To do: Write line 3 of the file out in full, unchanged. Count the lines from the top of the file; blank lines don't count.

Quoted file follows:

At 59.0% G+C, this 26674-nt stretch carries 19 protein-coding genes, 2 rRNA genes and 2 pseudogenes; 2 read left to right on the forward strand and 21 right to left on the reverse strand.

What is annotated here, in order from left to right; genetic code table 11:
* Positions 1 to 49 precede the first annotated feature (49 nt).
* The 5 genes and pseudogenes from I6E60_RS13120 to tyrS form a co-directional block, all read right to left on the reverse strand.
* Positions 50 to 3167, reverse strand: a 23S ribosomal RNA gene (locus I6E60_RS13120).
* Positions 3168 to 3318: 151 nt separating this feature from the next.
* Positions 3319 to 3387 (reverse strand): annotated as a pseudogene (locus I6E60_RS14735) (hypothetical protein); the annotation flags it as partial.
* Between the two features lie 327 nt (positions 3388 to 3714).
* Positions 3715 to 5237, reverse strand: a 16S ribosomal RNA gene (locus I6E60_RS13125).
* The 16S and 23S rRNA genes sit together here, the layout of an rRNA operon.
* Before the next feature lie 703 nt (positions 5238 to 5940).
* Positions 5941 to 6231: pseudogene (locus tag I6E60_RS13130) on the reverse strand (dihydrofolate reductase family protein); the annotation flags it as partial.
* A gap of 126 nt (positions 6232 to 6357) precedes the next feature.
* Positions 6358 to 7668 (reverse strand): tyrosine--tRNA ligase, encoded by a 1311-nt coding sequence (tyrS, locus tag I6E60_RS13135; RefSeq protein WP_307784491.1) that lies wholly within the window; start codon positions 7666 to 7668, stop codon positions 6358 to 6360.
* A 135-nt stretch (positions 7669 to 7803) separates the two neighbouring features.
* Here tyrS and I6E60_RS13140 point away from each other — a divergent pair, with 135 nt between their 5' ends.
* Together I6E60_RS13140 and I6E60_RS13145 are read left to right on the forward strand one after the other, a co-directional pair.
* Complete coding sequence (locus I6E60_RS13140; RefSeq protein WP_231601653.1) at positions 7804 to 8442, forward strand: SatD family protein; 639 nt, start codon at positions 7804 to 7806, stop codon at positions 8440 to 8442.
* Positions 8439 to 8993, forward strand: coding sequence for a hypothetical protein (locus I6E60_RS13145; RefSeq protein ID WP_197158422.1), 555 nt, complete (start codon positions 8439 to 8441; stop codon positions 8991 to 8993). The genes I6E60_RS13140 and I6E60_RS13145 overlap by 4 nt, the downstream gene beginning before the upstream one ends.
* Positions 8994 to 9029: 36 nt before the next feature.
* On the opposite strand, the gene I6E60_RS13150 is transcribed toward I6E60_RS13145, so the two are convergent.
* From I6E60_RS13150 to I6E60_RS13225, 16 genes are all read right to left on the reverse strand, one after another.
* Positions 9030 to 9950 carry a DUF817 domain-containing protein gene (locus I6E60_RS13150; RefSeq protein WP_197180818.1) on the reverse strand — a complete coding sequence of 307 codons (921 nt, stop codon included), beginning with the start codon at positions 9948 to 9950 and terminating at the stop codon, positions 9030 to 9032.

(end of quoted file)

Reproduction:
* Positions 1 to 49 precede the first annotated feature (49 nt).